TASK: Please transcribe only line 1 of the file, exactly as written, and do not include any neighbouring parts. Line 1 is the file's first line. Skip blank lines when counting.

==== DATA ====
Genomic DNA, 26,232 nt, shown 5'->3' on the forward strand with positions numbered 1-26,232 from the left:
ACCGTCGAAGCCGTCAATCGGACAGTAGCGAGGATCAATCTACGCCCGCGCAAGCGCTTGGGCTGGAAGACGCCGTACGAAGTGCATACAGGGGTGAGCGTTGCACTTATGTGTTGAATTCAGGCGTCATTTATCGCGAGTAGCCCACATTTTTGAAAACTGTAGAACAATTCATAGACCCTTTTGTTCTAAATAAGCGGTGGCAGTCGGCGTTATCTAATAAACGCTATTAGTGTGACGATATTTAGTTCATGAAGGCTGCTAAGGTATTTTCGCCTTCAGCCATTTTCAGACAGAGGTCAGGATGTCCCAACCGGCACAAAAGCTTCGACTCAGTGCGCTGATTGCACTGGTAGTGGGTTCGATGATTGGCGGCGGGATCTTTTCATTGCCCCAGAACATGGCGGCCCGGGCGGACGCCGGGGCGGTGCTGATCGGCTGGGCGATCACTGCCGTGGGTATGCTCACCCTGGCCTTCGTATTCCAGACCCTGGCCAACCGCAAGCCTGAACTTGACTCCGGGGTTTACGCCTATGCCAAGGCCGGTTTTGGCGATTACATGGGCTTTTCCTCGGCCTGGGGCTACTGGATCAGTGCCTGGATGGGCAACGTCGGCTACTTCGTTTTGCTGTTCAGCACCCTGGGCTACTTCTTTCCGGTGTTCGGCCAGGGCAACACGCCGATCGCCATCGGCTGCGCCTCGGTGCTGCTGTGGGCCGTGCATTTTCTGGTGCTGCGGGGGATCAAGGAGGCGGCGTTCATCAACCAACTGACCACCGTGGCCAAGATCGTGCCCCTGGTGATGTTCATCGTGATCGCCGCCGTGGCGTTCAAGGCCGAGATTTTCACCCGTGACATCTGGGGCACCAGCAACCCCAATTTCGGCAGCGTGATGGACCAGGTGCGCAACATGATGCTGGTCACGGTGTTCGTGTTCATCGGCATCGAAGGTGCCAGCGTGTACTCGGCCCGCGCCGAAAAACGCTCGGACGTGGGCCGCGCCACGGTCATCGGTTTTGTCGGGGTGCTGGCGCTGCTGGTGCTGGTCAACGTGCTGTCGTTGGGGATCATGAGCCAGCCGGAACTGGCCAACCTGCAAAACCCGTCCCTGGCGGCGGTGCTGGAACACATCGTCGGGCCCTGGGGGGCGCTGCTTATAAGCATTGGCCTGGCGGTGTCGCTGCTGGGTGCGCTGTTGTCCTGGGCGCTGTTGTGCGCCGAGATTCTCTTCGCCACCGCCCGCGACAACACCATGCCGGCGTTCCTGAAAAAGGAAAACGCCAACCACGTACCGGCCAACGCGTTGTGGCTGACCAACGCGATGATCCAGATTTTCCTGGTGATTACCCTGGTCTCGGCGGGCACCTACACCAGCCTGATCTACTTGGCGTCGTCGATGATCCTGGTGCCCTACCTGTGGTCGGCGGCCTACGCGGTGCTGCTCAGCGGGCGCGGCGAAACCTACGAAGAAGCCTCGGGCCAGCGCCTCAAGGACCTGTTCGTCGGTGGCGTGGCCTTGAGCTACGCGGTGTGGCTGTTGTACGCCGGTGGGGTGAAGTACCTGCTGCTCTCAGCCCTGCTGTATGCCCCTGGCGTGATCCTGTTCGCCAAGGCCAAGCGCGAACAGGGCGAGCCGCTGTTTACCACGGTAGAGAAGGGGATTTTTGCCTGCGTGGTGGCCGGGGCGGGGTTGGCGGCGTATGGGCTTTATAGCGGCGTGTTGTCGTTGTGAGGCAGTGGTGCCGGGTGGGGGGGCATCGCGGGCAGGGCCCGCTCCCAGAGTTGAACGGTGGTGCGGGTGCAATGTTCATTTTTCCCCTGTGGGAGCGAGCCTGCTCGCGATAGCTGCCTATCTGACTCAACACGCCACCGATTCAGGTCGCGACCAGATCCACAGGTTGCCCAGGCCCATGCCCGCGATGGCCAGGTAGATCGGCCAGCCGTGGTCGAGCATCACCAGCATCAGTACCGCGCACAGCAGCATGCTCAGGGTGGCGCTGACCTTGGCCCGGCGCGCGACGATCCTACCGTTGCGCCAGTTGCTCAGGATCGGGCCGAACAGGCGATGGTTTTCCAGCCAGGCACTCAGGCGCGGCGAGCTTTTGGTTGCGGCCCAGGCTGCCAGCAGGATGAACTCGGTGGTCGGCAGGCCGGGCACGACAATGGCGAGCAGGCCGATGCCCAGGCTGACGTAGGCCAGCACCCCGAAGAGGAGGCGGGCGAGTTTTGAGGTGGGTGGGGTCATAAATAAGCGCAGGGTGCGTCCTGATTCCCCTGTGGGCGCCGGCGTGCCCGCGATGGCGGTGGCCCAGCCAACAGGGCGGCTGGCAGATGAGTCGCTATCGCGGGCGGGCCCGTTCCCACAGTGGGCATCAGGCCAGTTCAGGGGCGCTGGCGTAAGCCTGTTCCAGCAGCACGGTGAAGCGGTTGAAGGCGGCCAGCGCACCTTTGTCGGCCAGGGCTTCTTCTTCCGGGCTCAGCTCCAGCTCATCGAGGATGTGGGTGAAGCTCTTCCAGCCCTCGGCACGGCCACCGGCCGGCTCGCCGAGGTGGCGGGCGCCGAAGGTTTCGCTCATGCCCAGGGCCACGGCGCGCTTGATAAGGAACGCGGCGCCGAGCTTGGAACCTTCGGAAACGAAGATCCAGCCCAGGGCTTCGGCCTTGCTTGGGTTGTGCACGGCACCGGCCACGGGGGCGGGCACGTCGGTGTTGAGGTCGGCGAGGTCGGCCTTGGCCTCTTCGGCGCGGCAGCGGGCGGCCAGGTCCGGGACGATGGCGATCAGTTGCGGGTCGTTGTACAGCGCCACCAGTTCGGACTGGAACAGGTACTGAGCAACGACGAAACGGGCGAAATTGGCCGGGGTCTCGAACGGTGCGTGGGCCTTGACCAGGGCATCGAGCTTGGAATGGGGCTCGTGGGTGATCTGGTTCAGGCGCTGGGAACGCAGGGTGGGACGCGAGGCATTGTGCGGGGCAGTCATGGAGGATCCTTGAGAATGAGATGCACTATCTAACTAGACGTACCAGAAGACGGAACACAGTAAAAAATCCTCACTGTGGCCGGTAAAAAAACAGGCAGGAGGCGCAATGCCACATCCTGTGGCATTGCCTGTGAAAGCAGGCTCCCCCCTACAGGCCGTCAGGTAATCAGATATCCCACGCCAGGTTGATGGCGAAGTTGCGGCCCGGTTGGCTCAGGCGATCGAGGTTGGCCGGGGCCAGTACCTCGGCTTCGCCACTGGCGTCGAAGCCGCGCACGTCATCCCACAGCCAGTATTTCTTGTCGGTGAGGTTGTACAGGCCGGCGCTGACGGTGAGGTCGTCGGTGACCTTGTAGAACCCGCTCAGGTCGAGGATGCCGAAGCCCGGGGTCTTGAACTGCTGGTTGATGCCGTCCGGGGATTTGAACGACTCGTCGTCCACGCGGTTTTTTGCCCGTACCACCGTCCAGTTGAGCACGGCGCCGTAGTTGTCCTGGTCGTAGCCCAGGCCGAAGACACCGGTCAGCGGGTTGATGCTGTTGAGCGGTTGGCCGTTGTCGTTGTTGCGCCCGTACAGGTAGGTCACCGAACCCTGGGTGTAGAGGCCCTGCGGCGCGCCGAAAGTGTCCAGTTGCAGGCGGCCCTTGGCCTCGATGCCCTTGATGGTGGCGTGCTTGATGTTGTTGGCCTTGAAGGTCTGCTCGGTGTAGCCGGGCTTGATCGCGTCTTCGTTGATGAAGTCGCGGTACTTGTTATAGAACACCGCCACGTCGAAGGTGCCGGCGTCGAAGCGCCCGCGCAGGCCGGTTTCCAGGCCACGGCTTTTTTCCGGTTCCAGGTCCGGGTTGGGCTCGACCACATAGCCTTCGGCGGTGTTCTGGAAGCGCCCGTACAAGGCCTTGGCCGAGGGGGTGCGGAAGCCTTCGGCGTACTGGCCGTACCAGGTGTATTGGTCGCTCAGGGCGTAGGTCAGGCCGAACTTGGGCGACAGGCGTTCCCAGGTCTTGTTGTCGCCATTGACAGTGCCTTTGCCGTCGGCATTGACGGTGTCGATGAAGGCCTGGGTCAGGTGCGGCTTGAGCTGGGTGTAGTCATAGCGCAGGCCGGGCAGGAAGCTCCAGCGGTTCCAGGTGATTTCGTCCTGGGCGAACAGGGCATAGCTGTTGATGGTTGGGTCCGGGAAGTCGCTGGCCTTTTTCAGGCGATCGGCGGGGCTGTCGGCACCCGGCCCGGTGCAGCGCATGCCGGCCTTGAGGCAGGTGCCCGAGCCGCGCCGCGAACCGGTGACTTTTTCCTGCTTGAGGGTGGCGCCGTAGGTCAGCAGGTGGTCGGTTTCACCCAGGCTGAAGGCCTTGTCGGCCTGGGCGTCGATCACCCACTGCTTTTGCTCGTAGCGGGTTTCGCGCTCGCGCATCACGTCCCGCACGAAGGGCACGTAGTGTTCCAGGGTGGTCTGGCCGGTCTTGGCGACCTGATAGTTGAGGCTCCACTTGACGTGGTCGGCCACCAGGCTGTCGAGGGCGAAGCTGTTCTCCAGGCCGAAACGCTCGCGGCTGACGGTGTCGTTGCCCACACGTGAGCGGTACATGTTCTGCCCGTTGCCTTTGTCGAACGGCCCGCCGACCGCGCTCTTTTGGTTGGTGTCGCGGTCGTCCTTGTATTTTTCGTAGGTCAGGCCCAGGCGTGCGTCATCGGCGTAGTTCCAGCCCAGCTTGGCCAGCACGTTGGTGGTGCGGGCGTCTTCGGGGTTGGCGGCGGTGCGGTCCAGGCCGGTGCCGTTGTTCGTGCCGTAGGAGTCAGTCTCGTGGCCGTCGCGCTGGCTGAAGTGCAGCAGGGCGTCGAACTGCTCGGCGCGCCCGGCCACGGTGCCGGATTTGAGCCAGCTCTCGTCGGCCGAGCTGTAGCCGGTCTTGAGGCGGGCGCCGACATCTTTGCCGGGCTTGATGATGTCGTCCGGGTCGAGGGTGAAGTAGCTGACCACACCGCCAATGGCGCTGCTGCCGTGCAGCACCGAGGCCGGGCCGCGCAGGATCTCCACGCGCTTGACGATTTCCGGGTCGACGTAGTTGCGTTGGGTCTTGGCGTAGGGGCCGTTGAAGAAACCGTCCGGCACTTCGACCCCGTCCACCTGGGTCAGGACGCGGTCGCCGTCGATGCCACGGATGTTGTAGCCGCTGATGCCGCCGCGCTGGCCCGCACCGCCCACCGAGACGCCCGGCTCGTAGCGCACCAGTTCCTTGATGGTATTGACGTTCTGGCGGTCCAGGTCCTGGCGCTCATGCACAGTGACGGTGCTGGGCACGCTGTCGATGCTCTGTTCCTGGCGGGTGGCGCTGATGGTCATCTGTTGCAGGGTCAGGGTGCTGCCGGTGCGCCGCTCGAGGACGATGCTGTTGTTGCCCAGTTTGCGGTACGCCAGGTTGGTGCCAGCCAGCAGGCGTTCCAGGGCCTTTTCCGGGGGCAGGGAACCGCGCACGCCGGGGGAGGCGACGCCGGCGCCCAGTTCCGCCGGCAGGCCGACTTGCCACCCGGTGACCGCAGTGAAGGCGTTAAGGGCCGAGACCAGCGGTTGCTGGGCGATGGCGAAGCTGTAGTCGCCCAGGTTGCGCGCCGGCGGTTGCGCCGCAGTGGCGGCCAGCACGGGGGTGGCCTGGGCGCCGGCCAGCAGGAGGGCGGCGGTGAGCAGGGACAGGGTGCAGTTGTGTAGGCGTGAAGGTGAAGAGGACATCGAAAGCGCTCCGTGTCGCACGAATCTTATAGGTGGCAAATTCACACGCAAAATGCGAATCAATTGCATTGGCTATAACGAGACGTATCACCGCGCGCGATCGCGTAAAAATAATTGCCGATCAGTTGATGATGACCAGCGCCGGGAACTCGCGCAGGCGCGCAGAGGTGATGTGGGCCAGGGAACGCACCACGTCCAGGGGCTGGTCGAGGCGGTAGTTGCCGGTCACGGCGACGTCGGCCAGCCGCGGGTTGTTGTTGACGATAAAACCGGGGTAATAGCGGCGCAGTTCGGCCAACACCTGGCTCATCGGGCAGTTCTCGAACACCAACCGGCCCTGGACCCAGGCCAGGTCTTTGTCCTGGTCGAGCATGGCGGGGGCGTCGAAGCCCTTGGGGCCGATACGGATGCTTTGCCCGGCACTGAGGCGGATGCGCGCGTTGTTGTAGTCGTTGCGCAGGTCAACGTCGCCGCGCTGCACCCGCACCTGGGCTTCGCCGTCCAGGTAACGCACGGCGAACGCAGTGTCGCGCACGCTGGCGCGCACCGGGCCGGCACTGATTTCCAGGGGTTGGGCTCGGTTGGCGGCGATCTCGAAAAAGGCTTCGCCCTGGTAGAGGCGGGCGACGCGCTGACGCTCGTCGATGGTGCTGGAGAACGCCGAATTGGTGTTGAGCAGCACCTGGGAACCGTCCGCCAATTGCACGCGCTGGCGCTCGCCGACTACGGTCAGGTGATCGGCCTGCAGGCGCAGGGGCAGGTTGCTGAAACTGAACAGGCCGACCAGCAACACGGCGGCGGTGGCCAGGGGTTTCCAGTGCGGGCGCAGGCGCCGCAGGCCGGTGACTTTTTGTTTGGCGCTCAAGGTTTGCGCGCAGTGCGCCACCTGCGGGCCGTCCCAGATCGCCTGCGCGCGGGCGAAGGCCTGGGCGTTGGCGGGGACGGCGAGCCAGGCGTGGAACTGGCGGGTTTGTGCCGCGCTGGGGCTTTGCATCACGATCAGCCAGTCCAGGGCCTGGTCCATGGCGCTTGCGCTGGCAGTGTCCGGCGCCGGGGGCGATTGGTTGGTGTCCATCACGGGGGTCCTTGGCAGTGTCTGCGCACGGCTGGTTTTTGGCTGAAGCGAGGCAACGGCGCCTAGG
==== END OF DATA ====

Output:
Genomic DNA, 26,232 nt, shown 5'->3' on the forward strand with positions numbered 1-26,232 from the left: